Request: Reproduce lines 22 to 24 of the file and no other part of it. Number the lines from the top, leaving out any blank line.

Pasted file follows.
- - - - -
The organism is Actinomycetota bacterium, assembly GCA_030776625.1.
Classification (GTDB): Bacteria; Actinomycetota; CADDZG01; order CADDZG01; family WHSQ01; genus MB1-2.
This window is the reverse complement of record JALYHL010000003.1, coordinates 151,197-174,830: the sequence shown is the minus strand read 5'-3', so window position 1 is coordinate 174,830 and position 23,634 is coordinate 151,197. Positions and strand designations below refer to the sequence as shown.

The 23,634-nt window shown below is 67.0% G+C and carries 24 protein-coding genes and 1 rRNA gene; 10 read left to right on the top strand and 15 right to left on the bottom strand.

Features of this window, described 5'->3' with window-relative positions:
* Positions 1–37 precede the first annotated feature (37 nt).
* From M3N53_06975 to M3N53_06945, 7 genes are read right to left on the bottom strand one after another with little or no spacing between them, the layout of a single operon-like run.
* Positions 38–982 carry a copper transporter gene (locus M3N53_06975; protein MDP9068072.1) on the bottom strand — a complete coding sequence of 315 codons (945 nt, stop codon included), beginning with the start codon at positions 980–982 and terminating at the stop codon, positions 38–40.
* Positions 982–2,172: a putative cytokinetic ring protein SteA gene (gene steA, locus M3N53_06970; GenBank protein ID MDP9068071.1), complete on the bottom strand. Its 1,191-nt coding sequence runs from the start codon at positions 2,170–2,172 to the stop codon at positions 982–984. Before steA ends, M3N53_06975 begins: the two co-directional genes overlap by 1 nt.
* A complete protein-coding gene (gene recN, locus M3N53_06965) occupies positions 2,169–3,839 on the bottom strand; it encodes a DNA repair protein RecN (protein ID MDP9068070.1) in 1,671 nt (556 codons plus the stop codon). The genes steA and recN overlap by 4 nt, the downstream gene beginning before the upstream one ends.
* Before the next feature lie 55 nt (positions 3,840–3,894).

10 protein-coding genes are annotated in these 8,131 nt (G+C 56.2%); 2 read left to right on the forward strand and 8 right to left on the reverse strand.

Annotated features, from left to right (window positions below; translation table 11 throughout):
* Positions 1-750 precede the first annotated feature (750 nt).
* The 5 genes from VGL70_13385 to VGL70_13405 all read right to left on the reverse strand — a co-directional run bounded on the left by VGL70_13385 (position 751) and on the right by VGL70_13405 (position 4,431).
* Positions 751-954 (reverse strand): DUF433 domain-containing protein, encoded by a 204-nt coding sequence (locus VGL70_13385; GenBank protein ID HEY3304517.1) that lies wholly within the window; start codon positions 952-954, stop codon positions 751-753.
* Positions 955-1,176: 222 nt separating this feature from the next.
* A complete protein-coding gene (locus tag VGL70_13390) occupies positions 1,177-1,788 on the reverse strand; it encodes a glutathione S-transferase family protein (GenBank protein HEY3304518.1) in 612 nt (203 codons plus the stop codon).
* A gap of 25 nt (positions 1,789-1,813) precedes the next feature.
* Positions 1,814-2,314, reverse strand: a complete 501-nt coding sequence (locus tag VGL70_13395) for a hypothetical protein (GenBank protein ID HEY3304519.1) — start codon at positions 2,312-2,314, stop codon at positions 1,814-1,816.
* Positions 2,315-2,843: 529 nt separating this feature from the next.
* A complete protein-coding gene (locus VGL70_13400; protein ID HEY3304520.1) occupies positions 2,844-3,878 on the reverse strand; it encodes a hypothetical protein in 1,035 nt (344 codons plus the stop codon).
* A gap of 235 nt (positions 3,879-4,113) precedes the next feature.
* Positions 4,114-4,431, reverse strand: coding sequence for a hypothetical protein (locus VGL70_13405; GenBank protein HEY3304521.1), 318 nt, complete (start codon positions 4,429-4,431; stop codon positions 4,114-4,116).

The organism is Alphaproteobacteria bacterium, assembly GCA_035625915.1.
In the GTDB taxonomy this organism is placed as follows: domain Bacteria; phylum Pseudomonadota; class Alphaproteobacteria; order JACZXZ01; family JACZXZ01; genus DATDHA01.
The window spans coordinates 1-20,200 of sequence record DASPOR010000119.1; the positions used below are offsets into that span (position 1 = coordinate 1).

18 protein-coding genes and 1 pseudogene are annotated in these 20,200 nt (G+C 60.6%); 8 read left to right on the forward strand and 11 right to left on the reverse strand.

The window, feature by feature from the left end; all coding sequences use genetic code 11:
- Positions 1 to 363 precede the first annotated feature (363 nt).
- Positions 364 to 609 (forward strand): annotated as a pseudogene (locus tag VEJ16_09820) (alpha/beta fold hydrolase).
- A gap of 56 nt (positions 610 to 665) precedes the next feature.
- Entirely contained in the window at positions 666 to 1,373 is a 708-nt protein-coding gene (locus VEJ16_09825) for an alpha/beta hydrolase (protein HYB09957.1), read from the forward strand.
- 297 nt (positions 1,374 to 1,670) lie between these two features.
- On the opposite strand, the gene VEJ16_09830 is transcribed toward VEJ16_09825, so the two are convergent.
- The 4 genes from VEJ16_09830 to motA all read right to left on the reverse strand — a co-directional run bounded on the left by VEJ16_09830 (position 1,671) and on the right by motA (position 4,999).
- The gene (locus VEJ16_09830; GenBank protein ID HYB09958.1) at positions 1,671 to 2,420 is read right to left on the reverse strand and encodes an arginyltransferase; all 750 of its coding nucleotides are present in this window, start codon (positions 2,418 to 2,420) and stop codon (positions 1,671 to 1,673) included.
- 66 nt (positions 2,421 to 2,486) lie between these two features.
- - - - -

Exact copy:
* A complete protein-coding gene (locus VGL70_13400; protein ID HEY3304520.1) occupies positions 2,844-3,878 on the reverse strand; it encodes a hypothetical protein in 1,035 nt (344 codons plus the stop codon).
* A gap of 235 nt (positions 3,879-4,113) precedes the next feature.
* Positions 4,114-4,431, reverse strand: coding sequence for a hypothetical protein (locus VGL70_13405; GenBank protein HEY3304521.1), 318 nt, complete (start codon positions 4,429-4,431; stop codon positions 4,114-4,116).